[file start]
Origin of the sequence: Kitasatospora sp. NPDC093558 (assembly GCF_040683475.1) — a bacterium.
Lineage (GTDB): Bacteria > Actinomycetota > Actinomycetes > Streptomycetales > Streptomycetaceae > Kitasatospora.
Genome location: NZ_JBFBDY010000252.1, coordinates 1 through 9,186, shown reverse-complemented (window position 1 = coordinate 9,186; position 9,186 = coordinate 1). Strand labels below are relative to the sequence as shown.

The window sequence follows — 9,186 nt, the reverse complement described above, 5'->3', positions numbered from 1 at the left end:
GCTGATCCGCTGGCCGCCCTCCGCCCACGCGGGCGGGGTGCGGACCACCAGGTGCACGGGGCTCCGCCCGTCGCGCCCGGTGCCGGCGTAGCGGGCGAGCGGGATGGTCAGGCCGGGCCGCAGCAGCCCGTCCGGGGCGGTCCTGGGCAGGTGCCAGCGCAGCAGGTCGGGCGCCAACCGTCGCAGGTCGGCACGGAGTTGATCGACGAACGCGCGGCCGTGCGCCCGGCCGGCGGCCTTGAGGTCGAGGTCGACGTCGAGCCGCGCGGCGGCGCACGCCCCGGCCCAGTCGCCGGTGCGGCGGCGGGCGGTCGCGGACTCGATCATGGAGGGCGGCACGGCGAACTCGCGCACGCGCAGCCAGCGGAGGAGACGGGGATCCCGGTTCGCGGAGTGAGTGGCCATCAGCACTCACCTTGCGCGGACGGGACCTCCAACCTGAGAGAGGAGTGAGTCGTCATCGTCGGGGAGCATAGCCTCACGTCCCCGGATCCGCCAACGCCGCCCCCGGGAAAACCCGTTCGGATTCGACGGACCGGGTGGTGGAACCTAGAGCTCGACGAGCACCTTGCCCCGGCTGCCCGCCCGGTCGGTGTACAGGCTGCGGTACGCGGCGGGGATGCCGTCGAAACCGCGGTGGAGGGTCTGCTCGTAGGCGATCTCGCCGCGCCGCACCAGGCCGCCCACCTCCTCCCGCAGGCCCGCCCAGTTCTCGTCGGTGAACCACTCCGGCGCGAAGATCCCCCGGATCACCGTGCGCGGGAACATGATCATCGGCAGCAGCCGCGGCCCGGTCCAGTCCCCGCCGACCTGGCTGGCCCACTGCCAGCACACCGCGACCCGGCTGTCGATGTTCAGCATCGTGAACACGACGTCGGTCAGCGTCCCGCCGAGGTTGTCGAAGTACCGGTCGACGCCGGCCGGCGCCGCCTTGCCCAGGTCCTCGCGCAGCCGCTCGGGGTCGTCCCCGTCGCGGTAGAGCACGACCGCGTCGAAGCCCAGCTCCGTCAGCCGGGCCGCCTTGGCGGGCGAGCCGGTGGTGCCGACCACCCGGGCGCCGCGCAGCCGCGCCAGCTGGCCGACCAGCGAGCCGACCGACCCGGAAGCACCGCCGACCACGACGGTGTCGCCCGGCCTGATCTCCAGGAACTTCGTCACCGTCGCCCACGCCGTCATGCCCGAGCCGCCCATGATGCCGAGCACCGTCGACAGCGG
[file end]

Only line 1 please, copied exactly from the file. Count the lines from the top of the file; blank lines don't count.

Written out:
Origin of the sequence: Kitasatospora sp. NPDC093558 (assembly GCF_040683475.1) — a bacterium.